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Paintings by Pat Benincasa Explore Complex Geometry at Sedona Art Prize

Ore Yard Pennsylvania, mixed media painting by atist Pat Benincasa

Photo: Ore Yard Pennsylvania, mixed media, 36"w x 30"h, by Pat Benincasa.

Sedona, AZ: Sedona Art Prize painting competition currently spotlights paintings by award winning artist Pat Benincasa whose passion for geometry is expressed in multi-faceted ways through her dimensional glass sculptures, paintings and drawings. She currently teaches at the Perpich Center For Arts Education in Golden Valley, Minnesota.

Pat’s accomplishments are impressive, not only as an outstanding artist, but also as an educator. Pat has won numerous awards, including:

  • 2014 Award of Excellence, 2014 Four Points Contemporary 3rd Biannual Competition. Online Gallery.

  • Special Merit Award, "CitiScapes Exhibition," Light, Space & Time Online Gallery.

  • Scholastic Art & Writing Award As An Outstanding Educator, given for being an "outstanding educator whose dedication, commitment and guidance are represented by student works selected for national honors."

  • 2012 Award of Excellence, 2012 Spring/Summer, American Juried Art Salon. The twice-a-year art exhibition attracts artists from throughout the world.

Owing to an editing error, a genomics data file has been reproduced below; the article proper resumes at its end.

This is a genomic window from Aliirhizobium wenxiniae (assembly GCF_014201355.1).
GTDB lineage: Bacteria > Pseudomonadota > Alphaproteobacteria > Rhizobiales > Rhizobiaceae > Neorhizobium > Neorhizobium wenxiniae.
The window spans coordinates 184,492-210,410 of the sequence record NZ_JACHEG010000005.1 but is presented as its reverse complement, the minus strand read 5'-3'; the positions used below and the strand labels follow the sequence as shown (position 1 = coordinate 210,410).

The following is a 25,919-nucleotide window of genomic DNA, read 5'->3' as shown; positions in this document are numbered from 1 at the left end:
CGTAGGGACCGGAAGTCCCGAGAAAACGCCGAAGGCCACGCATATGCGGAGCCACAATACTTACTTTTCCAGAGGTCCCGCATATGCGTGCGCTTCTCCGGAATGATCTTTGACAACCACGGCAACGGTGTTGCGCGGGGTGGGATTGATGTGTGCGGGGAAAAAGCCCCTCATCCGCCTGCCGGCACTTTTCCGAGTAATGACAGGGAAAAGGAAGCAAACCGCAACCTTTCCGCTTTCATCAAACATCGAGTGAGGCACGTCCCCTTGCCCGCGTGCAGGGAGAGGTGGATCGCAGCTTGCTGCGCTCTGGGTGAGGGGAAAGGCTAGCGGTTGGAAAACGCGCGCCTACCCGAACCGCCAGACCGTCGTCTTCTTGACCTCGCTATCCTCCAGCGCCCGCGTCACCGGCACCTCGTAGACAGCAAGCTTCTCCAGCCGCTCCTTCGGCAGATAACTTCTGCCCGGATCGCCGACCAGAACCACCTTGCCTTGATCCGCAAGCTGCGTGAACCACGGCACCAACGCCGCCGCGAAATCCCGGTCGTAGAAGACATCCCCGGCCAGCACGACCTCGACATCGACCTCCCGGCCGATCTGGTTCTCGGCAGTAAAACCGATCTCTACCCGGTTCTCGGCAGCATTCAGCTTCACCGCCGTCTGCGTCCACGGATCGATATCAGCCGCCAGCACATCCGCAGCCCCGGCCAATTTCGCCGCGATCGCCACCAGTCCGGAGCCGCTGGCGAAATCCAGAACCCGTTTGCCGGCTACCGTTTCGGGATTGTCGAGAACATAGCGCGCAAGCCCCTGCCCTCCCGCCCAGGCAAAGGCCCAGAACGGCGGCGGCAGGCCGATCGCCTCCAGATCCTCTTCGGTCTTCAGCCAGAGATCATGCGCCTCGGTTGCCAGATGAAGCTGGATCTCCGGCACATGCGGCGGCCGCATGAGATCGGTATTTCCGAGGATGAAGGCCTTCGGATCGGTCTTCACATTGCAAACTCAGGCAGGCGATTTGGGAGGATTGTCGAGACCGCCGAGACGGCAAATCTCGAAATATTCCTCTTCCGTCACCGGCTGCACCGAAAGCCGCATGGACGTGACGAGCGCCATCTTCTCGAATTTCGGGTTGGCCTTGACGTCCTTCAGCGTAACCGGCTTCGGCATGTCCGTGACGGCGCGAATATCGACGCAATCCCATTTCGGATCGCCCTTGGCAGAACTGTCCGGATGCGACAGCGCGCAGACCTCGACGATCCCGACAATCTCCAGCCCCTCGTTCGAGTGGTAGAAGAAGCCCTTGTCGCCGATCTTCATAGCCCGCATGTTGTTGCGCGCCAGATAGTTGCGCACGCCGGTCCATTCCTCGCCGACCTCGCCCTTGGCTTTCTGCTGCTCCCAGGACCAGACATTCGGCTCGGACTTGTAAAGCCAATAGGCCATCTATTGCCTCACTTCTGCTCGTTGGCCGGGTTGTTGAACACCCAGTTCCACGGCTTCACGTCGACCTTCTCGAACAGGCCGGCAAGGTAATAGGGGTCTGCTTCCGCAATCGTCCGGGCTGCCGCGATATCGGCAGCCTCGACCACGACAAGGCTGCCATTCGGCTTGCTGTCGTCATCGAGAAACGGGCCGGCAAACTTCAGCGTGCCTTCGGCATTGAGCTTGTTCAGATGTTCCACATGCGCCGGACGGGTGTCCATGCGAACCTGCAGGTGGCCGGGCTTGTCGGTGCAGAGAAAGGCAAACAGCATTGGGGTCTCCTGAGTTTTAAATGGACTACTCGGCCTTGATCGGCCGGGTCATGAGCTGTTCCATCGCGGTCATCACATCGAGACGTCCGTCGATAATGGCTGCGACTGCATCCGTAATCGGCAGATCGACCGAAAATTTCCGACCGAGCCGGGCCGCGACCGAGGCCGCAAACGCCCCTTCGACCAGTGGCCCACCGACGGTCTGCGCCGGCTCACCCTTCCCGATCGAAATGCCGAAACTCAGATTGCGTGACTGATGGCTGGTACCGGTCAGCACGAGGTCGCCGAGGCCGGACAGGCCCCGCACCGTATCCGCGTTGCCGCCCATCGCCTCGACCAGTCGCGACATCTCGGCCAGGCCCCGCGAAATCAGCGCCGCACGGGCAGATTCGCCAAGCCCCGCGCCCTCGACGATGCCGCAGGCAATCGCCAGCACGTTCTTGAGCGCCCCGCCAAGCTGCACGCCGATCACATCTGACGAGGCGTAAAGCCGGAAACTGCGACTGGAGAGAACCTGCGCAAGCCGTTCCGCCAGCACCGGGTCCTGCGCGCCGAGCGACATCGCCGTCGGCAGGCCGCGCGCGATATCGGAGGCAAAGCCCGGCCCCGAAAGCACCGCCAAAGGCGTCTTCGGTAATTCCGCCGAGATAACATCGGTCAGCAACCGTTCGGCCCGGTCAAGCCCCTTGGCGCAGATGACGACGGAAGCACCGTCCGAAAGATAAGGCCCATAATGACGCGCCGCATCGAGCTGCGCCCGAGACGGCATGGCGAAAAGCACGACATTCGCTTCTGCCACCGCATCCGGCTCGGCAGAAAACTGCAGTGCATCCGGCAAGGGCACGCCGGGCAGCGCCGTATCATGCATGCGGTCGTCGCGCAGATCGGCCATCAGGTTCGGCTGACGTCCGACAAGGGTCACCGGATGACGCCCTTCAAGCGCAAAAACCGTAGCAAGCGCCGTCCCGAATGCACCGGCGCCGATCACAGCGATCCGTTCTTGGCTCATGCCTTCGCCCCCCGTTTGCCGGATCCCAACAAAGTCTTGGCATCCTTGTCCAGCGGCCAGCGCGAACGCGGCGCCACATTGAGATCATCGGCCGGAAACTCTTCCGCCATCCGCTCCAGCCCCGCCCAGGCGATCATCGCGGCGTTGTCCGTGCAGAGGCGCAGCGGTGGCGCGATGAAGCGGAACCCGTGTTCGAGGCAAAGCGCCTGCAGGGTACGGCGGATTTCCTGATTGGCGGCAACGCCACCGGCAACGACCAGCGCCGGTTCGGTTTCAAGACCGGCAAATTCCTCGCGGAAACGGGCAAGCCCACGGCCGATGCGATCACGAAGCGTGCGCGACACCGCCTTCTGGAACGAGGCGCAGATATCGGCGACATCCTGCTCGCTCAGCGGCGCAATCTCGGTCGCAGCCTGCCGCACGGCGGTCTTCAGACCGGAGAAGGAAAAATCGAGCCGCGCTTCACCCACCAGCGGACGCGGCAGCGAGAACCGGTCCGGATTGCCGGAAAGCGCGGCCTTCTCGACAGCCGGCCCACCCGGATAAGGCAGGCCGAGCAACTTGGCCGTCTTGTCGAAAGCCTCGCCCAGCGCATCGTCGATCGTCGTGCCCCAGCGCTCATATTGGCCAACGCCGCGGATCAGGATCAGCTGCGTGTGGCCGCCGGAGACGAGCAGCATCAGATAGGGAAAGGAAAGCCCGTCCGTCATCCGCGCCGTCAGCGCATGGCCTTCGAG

Artist Pat Benincasa's series of sheet metal and wood paintings explore iconic, 20th century industrial sites built by people who shaped their locale through sweat and labor. Cities built around these mammoth blast furnaces, steel yards and auto factories appeared indestructible with their perpetual buzz of continuous production! The decline of manufacturing swept though these cities like a catastrophic disease, leaving deserted city blocks, empty storefronts and hulking ruins.

Pat Benincasa self portrait“Whether the land itself holds memory or there is residual energy from those who were here before us – my creative expression resides in a collective memory that once shaped our national life.
If memories reconstruct our past, then examining these demolished
work sites offers a rich, reflective frame of reference of what ‘made here’ once meant-- and could mean now.”

According to Pat, the “Rust Belt Cities” are repurposing themselves with an urban authenticity based on their historic manufacturing roots and regional identities. Art is a timeless lens with which to see where future meets the past in the form of these magnificent worksites. What is absent is not forgotten.

Pat’s artwork has given us a lasting impression of the urban landscape, exemplifying how representations of its decaying infrastructure and buildings can be transformed into masterful works of art that help preserve the past. See additional works by Pat Benincasa at www.patbenincasa-art.com and SedonaArtPrize.com.